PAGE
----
I ran across a mighty fine motel in Red Lodge this afternoon. The Alpine Motel is local and small and very very clean. Nice really large rooms. I mean really big. No microwave, but coffee maker. The latter is a Life Necessity and since Mary and I carry our own coffee, it’ll be a great early morning tomorrow. The real kicker, however, will be breakfast. It will be prepared and served outdoors. And it’ll be an actual cooked breakfast; not one of those faux ‘continental’ thingys. The place has cabins with kitchenette. Mary and I will park here for a couple of days on our next Moto Road Trip.

All together made another perfect day in paradise.

The North Cascades
Monday August 11: to Concrete WA
Today I landed in Concrete WA; named for all the cement that was produced here to make all the hydro-electric dams around, including for The Grand Coulee Dam. It’s another Biker Trash Grade motel. The major feature of this one is the very small shower. The smallest I’ve seen since Tuggles Gap, VA back in 2003 or 2004. There is one major difference between this one and Tuggles Gap. This one is not covered with iron oxide. While the oxide is a quite natural process, some say it makes the showers un-inviting. And some say it makes them disgusting.

Today the Road of Intended Travel was WA 20, the North Cascade Scenic Byway. I got to the road from Grand Coulee Dam, the actual dam and a city having the same name, by way of a WA 155 to Omak. It seems that WA 155 is another secret road that is curvy, kind of narrow, and lightly traveled. It was a good ride.

WA 20 is probably the most beautiful road in America. Many years ago Charles Karult, after many years on the road, including shacking up in Wyoming with a woman that was not his wife, concluded that US 212, The Beartooth Highway between Cooke City and Red Lodge, was the most beautiful road in America. I’ve ridden US 212 several times, the last in 2004 with Mary. Mary and I rode across WA 20 in 2004 and now I’ve ridden it again, and I think WA 20 beats US 212. The scenery along the North Cascade route is spectacular and beautiful. Plus you’re riding right there in it. The road does not simply go up one side of a pass and then down the other. It’s more like the roads in the Canadian Rockies that run more nearly parallel to the mountains. WA 20 goes on and on through the North Cascade Mountains.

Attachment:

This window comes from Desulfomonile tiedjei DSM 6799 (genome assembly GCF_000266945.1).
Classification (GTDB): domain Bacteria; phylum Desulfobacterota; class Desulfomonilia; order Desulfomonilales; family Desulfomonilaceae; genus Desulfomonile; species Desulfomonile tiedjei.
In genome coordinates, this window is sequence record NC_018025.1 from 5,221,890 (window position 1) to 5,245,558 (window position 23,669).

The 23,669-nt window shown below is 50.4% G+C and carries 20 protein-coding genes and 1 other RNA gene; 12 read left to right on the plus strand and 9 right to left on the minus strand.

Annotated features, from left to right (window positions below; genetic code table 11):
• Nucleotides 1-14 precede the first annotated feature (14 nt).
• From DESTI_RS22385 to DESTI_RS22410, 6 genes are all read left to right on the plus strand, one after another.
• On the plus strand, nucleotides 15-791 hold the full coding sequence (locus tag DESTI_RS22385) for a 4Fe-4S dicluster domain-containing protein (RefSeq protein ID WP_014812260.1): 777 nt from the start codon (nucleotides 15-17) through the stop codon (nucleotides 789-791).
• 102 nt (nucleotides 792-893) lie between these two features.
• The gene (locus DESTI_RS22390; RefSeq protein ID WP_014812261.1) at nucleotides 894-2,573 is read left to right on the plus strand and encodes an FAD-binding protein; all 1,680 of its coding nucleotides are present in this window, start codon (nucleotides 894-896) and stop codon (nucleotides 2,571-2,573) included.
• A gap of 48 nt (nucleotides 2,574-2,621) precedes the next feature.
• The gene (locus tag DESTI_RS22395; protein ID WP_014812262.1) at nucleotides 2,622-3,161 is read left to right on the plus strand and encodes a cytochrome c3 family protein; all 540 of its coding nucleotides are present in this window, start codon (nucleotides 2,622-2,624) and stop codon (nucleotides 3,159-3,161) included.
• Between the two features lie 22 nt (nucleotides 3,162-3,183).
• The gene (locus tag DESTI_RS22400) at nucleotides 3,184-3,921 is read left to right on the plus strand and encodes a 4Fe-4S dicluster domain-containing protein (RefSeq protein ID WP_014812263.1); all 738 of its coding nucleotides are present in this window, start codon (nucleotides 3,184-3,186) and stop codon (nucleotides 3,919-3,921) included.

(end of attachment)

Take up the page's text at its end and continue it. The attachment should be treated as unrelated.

On the East end of the road, it climbs rapidly out of a classic Western dry high plain and into the Evergreen forest. That in itself is a wonderful stretch of riding, going over a pass and the down into another valley where Twisp, Winthrop, and Mazama are located. The ride between Winthrop and Mazama is incredible with the steep mountainside across a wide valley.

From then to the Western end at Marbelmouth it’s nothing but beautiful mountains. I’ll try to remember to send some photos.

I stopped here in Concrete at a pretty good Mom-n-Pop. They, Mom-n-Pop, have moved here from Louisiana and you can tell because “they talk funny” as I have heard referred to me all my life. It’s a nice place and they are working on it to make it better.

CO 141 Gateway Colorado
Sunday July 27: Gateway Colorado
Wonderful. Just when you think it can’t get any better it does.
I left Granby on US 40 heading West for the smaller lines on the Real-Time Road Trip Planner and high passes. CO 134 and Gore Pass is the first Road of Intended Travel, followed by CO 131. Great rides having very little traffic. I pick up US 6 with the objective of getting to CO 133 at Carbondale and then over McClure Pass. More great riding and great roads and beautiful and spectacular scenery. I stop at the top of the pass and take a few pictures. A family pulls into the pullout and the lady chats me. She tells me some great places to go and I don’t mention that I’ve been to all of them before and will be going to some of them again. I guess the NY plates on the bike mean that I haven’t been here before. Her husband’s brother (or sister) works at Skidmore. It’s a small world.

I ride CO 133 into Delta and now I’m wanting to ride CO 141 through Gateway. CO 141 is very likely the last undiscovered road in Colorado. Road Running Biker Trash paradise for sure. And moto touring, too. It’s a beautiful ride all the way from the intersection with US 50 South of Grand Junction to Telluride, and beyond.

From US 50 the road heads downhill all the way to Gateway. The canyon / valley is one of the most beautiful I’ve ever been in. A few isolated ranches now and then, especially after the canyon opens up as the road descends, with green hay fields surrounding the steams. Steep rocky cliffs beyond the valley floor. You’ve got to see it to appreciate it.

I get to Gateway and it’s getting very hot again. And it’s getting late in the day because I’ve been having so much fun I’ve lost track of time. Two days in a row in Biker Trash Paradise.

Mary and I were here in 2004. It’s a very long way to the next place for reliable motel rooms. It’s Sunday and those places might not be so reliable, so I decide that I better stay here. I get the last room and it’s kind of expensive. It’s a suite with den / living room, separate dining area, kitchen, bedroom and bath. All elaborately furnished; really elaborate. It blows my room budget big time. I discover that I got the last room because there’s a Corvette rally stationed here.

Gateway was the last undiscovered place in Colorado. I say ‘was’ because it is in the process of being discovered. Mr. Hendricks, Founder, CEO, President, and Chairman of The Discovery Channels has discovered the place. He is in the process of transforming the place into yet another Destination Resort complete with a MacMansions Gated Community plus golf course. All this for the Idle Rich.

The natives thought it was a good thing at first, but now they are not happy. For the good things, he has provided a gas station and a mini food store thus saving many miles of riding for the natives to buy these necessities. The small ranches that are here now will be destroyed for the pleasures of The Idle Rich. The once pleasant views will now disappear and all the natives can see will be the Triple-Ugly MacMansions inside the Gated Community which will be off limits to them. MegaMillion MacMansions sitting on MegaMillion plots of land surrounded by putting greens. Doesn’t that sound like a wonderful viewscape?